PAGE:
Home to help patients live independently

New Orleans will soon be the second place in the country with a residence house designed specifically for people living with incurable neuromuscular disorders like ALS and MS, thanks to former Saints player Steve Gleason, who has ALS.

Joined by Drew Brees at a presentation ceremony Thursday afternoon, Gleason thanked Chase bank for its $350,000 contribution that has helped to bring to reality Gleason’s dream for a place where ALS patients can live independently and productively. The facility is located at St. Margaret’s Skilled Nursing Residence on the site at the former Lindy Boggs Medical Center in Mid-City.

Following the presentation, Gleason gave tours of the nearly completed Team Gleason House for Innovative Living.

In the first of 18 rooms to be finished, Gleason gave a demonstration of the cutting-edge technology that allows him to control his environment without the use of his arms, legs or voice. Using only his eyes, Gleason opened doors, turned on and off the lights, opened the window shades, turned on the television and changed channels.

As he focused his eyes on the button on his computer screen for turning on the television, a video he produced came on the screen, showing clips of Gleason and his wife and son and their journey to create awareness and build the Team Gleason House.

A symbol of hope on the football field when he blocked a punt the night the Superdome reopened in 2006, Gleason retired as Saints player in 2008. He was diagnosed with ALS in 2010.

The nerve cells die in people with ALS, also known as Lou Gehrig’s disease. That causes a progressive loss in their ability to function, although their senses and ability to think or reason are not affected by the disease. Death often occurs within three to five years of an ALS diagnosis, with about one in four patients surviving for more than five years after diagnosis.

As his ability to speak diminishes, Gleason is spending considerable time using special software to record his own words and vocalizations into a “voice bank.”

Friend Mark Manchester said Gleason’s primary reason for recording his voice is so his 1-year-old son, Rivers, will be able to continue to hear his dad’s voice as he grows up.

Manchester, who was diagnosed with ALS in 2007, attended the event from his home in Prairieville. Manchester is on the board of directors for the ALS Association of Louisiana. He struck up a friendship with Gleason last July at the unveiling of the “Rebirth” statue portraying Gleason blocking the celebrated punt against the Atlanta Falcons. Since then they’ve raced cars together and hung out with the Saints players, Manchester said.

“This is his dream — to make the lives of others easier,” Manchester, who also uses a wheelchair, said from inside the walls of the new facility.

Michael Gilman, director of development for St. Margaret’s, said Gleason came to his organization last spring. Construction was already under way to replace the Lower 9th Ward nursing home destroyed by Hurricane Katrina. Gilman said a team from St. Margaret’s visited a facility in Boston that was the only residence specifically designed for people with ALS. The next step was to raise funds and incorporate the same technology in the New Orleans facility.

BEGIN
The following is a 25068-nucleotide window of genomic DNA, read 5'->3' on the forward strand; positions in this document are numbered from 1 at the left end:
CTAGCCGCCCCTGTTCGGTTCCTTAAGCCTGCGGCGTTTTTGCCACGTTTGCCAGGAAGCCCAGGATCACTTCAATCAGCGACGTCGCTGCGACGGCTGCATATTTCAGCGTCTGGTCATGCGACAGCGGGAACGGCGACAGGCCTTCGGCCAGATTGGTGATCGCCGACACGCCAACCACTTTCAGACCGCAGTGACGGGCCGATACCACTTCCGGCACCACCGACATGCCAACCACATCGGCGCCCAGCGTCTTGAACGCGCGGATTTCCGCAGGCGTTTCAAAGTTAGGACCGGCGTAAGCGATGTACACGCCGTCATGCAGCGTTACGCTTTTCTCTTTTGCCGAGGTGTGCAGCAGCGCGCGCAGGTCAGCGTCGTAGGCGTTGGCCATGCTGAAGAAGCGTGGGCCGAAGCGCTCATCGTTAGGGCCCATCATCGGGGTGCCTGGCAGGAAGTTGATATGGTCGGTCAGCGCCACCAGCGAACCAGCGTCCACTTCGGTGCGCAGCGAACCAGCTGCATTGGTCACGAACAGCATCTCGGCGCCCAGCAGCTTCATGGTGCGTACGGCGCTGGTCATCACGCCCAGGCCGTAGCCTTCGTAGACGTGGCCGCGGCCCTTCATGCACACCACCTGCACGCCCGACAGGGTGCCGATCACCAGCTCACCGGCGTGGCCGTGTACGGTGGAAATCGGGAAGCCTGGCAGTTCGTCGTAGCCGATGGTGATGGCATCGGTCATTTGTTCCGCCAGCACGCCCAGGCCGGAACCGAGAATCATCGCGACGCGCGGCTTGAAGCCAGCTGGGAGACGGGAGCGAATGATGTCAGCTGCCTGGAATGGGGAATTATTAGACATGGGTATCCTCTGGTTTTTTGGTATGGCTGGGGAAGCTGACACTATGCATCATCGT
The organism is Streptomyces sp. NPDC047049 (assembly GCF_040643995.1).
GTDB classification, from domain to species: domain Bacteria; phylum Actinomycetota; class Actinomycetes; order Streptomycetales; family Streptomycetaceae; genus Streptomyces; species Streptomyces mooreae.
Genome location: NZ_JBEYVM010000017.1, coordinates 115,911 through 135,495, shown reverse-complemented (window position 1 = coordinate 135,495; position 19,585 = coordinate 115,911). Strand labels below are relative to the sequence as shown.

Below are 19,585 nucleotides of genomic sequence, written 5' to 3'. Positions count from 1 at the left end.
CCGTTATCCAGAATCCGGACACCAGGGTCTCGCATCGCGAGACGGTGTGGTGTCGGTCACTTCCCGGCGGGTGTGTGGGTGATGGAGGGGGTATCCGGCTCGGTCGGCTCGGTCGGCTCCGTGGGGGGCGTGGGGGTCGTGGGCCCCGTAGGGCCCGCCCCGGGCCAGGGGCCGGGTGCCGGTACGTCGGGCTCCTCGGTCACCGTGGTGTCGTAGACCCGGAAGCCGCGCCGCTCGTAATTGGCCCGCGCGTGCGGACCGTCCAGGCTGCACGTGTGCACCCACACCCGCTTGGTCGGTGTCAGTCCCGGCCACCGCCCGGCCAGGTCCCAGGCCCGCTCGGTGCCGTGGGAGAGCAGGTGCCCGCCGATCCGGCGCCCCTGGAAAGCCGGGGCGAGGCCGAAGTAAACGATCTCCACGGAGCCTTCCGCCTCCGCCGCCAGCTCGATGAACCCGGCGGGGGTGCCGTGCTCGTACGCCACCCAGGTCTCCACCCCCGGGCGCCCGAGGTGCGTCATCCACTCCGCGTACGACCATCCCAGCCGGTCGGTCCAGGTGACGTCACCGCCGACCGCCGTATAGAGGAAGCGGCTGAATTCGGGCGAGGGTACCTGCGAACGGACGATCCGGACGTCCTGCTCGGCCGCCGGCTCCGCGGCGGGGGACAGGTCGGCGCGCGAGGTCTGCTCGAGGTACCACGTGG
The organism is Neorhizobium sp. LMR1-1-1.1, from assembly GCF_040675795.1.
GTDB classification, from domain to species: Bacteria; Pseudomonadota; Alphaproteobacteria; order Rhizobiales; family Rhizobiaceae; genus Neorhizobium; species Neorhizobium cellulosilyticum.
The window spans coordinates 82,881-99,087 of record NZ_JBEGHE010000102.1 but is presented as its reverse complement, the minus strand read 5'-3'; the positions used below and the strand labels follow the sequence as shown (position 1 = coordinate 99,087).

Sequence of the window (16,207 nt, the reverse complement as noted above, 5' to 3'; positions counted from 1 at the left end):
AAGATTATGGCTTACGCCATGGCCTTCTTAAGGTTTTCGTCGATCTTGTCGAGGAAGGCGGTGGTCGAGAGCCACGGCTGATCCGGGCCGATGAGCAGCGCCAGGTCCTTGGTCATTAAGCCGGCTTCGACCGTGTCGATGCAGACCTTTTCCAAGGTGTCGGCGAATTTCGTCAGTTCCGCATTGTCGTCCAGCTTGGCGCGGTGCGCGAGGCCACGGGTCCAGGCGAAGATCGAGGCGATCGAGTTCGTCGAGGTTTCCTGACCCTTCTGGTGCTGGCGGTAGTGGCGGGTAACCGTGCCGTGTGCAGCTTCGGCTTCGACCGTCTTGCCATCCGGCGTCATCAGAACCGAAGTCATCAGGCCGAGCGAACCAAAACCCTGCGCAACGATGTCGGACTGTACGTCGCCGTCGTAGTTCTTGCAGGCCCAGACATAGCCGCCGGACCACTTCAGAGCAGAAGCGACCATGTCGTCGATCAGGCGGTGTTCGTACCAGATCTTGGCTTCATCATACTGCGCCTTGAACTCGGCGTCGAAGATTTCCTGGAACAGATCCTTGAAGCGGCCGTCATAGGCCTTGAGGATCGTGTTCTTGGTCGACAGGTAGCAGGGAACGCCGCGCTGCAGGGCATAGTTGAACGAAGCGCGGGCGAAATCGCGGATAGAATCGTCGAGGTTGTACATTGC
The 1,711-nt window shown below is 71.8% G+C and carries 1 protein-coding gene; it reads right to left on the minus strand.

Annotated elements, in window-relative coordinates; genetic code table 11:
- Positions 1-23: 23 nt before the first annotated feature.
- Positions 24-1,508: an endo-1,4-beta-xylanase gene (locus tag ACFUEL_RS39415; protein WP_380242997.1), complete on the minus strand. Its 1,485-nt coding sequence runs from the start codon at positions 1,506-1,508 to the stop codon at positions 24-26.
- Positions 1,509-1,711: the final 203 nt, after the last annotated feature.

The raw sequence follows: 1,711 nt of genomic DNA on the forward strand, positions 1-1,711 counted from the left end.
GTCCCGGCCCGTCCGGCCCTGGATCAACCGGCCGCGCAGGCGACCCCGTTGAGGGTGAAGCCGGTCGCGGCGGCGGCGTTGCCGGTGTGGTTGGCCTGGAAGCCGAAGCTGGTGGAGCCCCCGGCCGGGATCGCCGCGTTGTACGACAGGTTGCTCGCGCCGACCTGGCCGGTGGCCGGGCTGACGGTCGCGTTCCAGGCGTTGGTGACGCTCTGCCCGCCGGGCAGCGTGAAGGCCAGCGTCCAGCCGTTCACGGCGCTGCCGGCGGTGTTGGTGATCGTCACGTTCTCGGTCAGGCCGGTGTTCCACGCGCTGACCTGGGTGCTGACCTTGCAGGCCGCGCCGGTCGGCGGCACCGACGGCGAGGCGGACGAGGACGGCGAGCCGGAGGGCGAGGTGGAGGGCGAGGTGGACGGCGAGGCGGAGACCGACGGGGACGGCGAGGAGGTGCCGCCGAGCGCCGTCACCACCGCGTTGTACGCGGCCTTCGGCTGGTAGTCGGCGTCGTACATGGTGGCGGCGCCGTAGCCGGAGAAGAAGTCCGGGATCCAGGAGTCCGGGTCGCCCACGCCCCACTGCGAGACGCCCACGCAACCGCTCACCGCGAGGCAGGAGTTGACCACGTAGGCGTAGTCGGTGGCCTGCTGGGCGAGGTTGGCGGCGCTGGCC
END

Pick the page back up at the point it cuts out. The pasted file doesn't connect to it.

The day’s events also included the building of a garden by Chase employees (wearing T-shirts that said “Inspiring an entire city was the easy part”) in honor of former Chase Baton Rouge Market President Kevin Kelty, who attended the event and is also living with ALS.

Lois Backon, CEO of the JP Morgan Chase Foundation, said her organization became involved with the effort after hearing Gleason give a 20-minute speech in which he challenged the audience of bankers and politicians to turn their notion of problem-solving upside down and to find ways to use technology and innovation to give back the things that ALS take away.

Before introducing his former teammate and “dear friend,” Brees repeated Team Gleason’s motto — “No White Flags,” and said “We will find a cure. Technology is that cure for now, but we will find a cure — that is the ultimate goal.”

Using the special software, Gleason spoke in his own words and his own voice. But Gleason said his “synthetic voice” has horrible timing, so he would be skipping the silly joke with which he usually begins speeches.

He called the Gleason House in New Orleans the most significant achievement of the nonprofit Team Gleason foundation to date.

“A terminal diagnosis can really mess with your head,” he said, and “makes me want to run away to the moon.”

Gleason said because ALS is under-resourced and under-researched, many patients just fade away. “I didn’t want to fade away,” he said.

Gleason said when he began researching the possibility of potentially living with ALS for decades, he discovered three crucial elements: “the right support, the right technology and a purpose.”

The facilities within St. Margaret’s will allow people with ALS to be productive, purposeful and collaborate with others, Gleason said. “Artists can continue to be artists; teachers can continue to teach; architects can continue to design, and producers can continue to produce,” he said.

The technology and innovation of being able to navigate computers using only a person’s eyes and thoughts will one day be used by everyone in the world, Gleason said. “When that day comes, remember you saw it here first.”